CORONADO, Calif. (KGTV) — Caltrans could be one step closer to finally having a solution to deter people from jumping from the San Diego-Coronado bridge.
More than 400 people have jumped to their deaths since the bridge opened in 1969.
"It's a suicide magnet. Everybody knows it," Wayne Strickland said.
As a retired firefighter, Strickland said there have been many times where he's had to respond to jumpers.
"We would pull them up and try to do CPR, resuscitate them, and it never saved anybody doing that, but we tried," Strickland said.
In 2019, Caltrans installed 4-inch bird spikes on the top of the bridge rail as a deterrent, but that didn't stop people from ending their lives.
On Feb. 2, 2022, a woman used the bridge to commit suicide.
A Caltrans study released last month details several options for suicide barriers. It found a vertical stainless steel net that's eight to 10 feet tall as the current best option.
"It's still going to have some openings, vision openings to preserve the view from the bridge but also make it difficult to climb," said Stefan Galvez-Abadia, Caltrans District 11 Deputy Director for the Environmental Division.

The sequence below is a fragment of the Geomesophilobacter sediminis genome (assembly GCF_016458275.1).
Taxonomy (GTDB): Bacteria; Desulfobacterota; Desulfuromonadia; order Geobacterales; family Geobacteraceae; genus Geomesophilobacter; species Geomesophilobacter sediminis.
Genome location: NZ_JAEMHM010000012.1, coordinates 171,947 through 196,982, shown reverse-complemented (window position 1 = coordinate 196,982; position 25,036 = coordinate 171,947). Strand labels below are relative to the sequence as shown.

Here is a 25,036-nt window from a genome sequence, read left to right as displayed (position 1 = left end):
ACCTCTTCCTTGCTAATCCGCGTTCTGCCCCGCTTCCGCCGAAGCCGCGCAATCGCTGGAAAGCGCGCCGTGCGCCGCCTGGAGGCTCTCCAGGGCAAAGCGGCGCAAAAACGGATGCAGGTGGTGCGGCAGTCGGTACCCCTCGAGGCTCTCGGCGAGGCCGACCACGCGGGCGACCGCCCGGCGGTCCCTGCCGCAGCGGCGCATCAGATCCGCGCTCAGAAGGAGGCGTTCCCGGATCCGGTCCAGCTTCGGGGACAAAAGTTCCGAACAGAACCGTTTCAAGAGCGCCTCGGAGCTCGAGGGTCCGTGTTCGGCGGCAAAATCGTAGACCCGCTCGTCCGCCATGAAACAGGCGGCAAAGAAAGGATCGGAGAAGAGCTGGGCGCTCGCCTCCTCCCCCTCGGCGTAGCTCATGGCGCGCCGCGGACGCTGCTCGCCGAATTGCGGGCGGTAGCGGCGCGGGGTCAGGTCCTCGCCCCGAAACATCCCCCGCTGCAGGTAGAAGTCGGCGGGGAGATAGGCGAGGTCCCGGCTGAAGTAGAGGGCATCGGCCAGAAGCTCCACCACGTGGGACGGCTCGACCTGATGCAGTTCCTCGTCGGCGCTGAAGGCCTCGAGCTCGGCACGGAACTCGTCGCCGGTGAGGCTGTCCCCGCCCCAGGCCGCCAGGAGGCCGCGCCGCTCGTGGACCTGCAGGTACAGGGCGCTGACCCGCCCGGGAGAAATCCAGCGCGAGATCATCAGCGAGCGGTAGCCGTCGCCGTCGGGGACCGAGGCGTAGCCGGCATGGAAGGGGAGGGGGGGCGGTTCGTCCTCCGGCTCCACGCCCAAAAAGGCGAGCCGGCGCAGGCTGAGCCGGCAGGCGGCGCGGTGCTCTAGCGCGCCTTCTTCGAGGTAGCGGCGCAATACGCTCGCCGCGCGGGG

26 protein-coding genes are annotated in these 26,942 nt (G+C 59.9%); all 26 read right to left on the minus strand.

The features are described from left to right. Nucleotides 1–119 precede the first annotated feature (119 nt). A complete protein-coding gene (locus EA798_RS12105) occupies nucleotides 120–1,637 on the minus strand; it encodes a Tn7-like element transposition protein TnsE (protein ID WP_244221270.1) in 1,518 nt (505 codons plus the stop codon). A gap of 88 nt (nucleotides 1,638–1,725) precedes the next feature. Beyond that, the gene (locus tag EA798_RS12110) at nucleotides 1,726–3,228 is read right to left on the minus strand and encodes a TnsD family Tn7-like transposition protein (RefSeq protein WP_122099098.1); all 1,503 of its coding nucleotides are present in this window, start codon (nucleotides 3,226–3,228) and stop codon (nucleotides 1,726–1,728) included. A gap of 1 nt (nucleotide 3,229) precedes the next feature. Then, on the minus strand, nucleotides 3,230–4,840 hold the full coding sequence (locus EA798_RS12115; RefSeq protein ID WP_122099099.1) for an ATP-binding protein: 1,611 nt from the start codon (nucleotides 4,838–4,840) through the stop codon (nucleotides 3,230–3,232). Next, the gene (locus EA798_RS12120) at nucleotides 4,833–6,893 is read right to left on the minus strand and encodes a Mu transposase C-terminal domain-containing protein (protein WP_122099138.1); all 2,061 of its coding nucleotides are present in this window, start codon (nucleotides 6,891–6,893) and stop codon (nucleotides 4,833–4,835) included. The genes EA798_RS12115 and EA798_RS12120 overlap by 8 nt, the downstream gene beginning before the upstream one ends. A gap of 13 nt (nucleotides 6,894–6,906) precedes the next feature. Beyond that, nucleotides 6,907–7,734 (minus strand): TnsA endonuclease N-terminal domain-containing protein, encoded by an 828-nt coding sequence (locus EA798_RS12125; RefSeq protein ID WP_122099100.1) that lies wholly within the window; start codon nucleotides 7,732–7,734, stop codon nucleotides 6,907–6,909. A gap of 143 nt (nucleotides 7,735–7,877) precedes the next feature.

Galvez-Abadia said several factors are considered when constructing a barrier, including the environmental and community impacts.
"Also, first responders... it was important to provide a type of solution that would make their job easier," Galvez-Abadia said.
Today, Strickland helps lead the San Diego Coronado Bridge Suicide Prevention group. The organization has long advocated for suicide deterrents.
He thinks the proposed vertical net is a great idea and stresses the urgency for getting the project done.
"Make it a priority. Put it on the front burner instead of the back burner and just get it done Caltrans and I'm not going to give up until it gets done," Strickland said.
The project is open for public comment for the next month. Caltrans will hold a virtual meeting on the project on Thursday, Feb. 10, from 6 p.m. - 8 p.m. You can also submit a comment here.
If you or someone you know is struggling, the San Diego crisis hotline is available 24-7. The number is 888- 724-7240.